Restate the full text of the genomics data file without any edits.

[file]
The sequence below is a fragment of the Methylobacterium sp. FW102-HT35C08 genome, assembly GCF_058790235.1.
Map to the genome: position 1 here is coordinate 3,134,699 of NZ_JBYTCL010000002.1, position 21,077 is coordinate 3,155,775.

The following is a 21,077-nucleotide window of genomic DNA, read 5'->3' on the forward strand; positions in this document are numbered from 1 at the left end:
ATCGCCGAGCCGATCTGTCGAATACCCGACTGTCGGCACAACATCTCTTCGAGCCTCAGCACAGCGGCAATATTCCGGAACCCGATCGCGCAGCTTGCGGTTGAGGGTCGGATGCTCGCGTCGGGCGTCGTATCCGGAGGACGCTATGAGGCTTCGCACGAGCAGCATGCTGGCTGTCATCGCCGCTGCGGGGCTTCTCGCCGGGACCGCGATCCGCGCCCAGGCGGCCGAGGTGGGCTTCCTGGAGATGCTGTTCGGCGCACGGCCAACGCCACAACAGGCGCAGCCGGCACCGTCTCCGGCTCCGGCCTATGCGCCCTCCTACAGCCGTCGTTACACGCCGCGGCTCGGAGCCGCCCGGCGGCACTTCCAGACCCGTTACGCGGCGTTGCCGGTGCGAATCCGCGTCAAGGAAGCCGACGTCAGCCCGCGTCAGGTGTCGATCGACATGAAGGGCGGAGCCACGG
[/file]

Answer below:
The sequence below is a fragment of the Methylobacterium sp. FW102-HT35C08 genome, assembly GCF_058790235.1.
Map to the genome: position 1 here is coordinate 3,134,699 of NZ_JBYTCL010000002.1, position 21,077 is coordinate 3,155,775.

The following is a 21,077-nucleotide window of genomic DNA, read 5'->3' on the forward strand; positions in this document are numbered from 1 at the left end:
ATCGCCGAGCCGATCTGTCGAATACCCGACTGTCGGCACAACATCTCTTCGAGCCTCAGCACAGCGGCAATATTCCGGAACCCGATCGCGCAGCTTGCGGTTGAGGGTCGGATGCTCGCGTCGGGCGTCGTATCCGGAGGACGCTATGAGGCTTCGCACGAGCAGCATGCTGGCTGTCATCGCCGCTGCGGGGCTTCTCGCCGGGACCGCGATCCGCGCCCAGGCGGCCGAGGTGGGCTTCCTGGAGATGCTGTTCGGCGCACGGCCAACGCCACAACAGGCGCAGCCGGCACCGTCTCCGGCTCCGGCCTATGCGCCCTCCTACAGCCGTCGTTACACGCCGCGGCTCGGAGCCGCCCGGCGGCACTTCCAGACCCGTTACGCGGCGTTGCCGGTGCGAATCCGCGTCAAGGAAGCCGACGTCAGCCCGCGTCAGGTGTCGATCGACATGAAGGGCGGAGCCACGG